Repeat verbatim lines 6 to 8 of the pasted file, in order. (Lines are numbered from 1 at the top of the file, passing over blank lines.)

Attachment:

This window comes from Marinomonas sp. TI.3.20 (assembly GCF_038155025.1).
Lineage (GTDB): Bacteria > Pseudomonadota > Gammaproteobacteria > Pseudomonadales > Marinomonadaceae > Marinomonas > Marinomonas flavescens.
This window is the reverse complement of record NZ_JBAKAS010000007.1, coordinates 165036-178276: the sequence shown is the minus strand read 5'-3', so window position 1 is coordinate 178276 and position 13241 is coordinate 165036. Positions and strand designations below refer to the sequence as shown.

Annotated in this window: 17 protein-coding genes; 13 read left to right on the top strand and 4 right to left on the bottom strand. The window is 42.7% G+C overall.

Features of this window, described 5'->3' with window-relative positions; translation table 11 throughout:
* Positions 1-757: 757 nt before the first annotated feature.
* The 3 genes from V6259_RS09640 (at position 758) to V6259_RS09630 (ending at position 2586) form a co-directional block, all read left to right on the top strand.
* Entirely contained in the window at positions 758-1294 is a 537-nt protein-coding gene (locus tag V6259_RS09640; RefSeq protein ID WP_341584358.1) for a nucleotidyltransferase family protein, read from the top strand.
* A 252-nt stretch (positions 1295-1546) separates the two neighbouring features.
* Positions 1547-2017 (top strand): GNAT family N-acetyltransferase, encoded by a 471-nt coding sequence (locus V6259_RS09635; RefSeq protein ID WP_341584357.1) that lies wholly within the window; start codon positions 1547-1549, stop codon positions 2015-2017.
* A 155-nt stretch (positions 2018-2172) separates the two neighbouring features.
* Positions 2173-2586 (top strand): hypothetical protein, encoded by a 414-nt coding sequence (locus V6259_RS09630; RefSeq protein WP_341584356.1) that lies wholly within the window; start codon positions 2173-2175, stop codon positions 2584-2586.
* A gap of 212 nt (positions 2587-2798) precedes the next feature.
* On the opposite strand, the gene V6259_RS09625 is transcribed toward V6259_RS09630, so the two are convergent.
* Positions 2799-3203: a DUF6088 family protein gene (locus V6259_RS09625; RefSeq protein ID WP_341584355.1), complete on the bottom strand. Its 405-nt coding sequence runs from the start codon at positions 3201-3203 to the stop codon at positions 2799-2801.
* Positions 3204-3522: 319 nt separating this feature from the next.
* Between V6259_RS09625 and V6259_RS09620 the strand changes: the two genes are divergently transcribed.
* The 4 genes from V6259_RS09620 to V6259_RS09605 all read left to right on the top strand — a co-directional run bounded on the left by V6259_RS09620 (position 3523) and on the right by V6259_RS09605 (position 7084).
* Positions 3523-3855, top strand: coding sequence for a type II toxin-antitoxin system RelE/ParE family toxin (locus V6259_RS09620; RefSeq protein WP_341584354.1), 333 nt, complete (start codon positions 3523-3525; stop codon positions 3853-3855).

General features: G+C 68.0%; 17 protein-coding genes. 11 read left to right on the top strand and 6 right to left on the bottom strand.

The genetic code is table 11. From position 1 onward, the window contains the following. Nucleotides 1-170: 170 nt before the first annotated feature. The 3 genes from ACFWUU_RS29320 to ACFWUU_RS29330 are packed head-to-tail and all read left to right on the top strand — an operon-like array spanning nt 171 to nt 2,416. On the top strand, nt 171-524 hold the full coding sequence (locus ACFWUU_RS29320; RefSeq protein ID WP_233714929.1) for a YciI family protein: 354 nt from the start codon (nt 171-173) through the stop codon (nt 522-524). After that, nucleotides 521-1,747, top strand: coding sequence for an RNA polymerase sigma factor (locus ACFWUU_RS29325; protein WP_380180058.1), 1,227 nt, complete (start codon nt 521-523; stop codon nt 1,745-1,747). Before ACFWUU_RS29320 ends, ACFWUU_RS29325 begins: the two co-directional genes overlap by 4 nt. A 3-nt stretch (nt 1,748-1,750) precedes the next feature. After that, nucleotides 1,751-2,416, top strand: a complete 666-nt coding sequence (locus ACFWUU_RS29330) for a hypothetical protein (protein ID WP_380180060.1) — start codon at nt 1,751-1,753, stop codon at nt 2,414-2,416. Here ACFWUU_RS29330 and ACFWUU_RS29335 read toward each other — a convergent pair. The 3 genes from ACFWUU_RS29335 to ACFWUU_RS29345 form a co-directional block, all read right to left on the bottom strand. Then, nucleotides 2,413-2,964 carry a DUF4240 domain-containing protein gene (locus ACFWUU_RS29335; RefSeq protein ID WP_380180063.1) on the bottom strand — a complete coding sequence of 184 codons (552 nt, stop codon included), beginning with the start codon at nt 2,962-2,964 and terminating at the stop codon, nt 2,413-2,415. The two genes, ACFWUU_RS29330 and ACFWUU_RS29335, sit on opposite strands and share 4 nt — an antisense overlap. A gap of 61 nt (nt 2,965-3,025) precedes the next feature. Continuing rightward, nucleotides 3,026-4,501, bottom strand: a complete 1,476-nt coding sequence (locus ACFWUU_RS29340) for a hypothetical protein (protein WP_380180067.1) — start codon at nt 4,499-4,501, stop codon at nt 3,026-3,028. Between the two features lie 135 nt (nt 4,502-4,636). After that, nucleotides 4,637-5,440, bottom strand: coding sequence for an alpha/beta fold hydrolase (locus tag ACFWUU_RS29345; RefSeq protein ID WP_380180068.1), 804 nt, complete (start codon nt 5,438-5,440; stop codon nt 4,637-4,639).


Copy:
* Positions 1-757: 757 nt before the first annotated feature.
* The 3 genes from V6259_RS09640 (at position 758) to V6259_RS09630 (ending at position 2586) form a co-directional block, all read left to right on the top strand.
* Entirely contained in the window at positions 758-1294 is a 537-nt protein-coding gene (locus tag V6259_RS09640; RefSeq protein ID WP_341584358.1) for a nucleotidyltransferase family protein, read from the top strand.